Neither can Joe, of course. He was a baby during the war. Having grown up as a member of the Nazi youth and having joined the SS after a brief stint working in a factory, he’s never even left New York. His father, he tells the officer, fought in the war as well. Joe, like the viewer, cannot recognize the ashes. “What is that?” he wonders aloud. “Oh, it’s the hospital,” the officer nonchalantly replies. “Tuesdays they burn cripples, the terminally ill … those [who] drag on the state.” Nary a shudder accompanies the statement — things are the way they are.

“You have a safe trip, son,” the officer says. “Make your old man proud now.” Honoring the older generation, at least for the officer, means acclimating as best you can. It is akin to the stereotypical sell-out ex-hippie wishing a young activist luck on a corporate job interview.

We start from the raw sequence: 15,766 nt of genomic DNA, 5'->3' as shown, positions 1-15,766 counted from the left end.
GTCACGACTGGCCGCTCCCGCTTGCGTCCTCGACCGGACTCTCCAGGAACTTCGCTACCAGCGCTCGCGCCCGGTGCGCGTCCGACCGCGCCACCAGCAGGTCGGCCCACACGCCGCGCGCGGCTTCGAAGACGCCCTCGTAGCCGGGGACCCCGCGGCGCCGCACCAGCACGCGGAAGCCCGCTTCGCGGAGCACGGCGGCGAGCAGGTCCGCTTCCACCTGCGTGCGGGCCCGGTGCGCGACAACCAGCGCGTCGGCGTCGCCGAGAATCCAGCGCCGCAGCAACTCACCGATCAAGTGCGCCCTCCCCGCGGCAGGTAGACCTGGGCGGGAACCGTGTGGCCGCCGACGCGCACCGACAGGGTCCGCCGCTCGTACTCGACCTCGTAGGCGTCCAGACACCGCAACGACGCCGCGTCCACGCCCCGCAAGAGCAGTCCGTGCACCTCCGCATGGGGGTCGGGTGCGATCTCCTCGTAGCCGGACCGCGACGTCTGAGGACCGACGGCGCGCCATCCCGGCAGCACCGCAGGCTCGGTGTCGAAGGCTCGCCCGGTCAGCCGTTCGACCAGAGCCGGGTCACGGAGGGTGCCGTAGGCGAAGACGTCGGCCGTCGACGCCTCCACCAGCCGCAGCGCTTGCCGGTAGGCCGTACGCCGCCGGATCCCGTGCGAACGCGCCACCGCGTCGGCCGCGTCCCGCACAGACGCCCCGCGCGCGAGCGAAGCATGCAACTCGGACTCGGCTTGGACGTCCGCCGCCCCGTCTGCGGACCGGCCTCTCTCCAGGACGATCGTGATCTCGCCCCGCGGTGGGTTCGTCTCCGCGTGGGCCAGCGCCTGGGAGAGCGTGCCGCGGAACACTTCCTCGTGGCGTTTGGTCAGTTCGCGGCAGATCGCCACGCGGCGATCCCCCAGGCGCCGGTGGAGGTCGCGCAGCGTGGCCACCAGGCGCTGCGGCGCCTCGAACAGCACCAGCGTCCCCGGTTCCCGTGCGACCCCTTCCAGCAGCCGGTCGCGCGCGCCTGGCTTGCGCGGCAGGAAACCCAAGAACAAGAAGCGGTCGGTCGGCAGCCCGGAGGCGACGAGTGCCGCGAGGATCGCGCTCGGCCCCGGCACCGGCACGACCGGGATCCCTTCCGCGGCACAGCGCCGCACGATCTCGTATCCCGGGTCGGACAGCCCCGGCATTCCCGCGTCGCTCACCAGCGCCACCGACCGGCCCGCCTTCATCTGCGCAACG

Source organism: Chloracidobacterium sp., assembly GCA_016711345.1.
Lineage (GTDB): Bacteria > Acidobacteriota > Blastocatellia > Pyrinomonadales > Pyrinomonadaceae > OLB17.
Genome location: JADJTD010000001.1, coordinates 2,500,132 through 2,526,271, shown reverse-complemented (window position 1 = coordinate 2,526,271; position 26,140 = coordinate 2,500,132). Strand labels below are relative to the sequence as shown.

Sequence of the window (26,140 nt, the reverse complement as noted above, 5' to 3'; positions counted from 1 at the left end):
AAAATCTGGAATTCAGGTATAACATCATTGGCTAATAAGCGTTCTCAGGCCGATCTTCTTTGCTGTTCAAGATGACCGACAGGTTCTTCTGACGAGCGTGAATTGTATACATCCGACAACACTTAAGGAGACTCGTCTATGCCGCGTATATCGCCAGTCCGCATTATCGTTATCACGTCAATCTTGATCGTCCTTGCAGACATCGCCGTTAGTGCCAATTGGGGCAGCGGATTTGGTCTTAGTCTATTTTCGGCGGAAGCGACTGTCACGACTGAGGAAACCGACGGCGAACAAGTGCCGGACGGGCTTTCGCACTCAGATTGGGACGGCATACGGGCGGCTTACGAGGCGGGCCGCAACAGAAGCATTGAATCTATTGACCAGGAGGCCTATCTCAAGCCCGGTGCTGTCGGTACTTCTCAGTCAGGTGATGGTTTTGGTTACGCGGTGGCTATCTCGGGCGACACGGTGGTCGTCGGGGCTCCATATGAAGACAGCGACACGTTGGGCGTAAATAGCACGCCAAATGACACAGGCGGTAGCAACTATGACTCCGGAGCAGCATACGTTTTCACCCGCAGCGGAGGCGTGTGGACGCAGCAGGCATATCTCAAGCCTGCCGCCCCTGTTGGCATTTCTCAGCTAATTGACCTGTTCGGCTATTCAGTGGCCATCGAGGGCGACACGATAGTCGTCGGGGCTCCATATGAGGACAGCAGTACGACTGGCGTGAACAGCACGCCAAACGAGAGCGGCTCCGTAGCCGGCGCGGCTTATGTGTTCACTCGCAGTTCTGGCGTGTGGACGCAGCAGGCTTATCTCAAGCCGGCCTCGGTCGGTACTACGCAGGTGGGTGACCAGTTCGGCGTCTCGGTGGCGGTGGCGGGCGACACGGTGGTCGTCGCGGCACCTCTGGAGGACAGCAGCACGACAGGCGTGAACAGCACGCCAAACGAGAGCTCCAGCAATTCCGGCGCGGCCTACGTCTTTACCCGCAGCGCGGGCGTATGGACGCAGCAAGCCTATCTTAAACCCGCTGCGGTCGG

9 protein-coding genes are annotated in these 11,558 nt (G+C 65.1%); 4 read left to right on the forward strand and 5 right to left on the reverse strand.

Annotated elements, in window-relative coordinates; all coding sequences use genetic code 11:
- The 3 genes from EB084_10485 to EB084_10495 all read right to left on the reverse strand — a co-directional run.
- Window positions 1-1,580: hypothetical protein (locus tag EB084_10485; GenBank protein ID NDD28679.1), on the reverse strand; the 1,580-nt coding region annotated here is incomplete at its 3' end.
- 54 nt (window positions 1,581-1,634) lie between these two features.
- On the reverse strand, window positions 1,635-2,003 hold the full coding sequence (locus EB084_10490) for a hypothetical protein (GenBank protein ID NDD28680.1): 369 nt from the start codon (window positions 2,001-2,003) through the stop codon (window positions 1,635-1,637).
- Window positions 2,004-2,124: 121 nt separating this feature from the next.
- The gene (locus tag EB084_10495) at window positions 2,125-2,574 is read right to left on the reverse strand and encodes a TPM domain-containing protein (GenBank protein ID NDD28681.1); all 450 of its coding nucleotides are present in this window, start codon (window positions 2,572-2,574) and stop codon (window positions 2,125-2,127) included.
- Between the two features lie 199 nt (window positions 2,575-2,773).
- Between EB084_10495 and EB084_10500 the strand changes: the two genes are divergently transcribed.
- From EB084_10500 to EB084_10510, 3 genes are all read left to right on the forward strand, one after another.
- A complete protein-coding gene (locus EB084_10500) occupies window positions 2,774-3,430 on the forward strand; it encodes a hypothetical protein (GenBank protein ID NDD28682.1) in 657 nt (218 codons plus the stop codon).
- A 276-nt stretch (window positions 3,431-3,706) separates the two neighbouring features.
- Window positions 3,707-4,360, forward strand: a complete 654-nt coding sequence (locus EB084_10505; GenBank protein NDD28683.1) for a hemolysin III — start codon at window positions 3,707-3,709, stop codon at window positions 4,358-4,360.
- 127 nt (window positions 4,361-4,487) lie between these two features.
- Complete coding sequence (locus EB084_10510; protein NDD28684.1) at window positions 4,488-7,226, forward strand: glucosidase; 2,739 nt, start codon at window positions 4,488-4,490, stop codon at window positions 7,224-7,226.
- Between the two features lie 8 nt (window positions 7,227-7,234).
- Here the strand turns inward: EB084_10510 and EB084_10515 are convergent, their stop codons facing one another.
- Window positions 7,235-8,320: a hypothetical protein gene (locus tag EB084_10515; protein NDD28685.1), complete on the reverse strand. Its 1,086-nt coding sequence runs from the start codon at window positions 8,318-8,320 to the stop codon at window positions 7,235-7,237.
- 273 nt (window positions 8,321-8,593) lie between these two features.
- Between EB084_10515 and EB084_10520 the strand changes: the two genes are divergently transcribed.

Earlier in the episode, while posing as a prospective member of the resistance in order to infiltrate it, Joe must convince its elder leader that he isn’t a spy. “I want my country back,” he says. “You never had it,” the resistance leader retorts. “You were still sucking your thumb when [the Germans] dropped the [atom] bomb” that won the war. Joe responds: “My father told me what it was like … He said every man was free … I don’t have any buddies who died in the war. I don’t know what freedom is … I’m here because I want to do the right thing.” Though the hollow words of an infiltrator, Joe’s lofty declarations mirror the rallying cry of a young resistance member, Randall, a few episodes later, who says, “Evil triumphs only when good men do nothing.”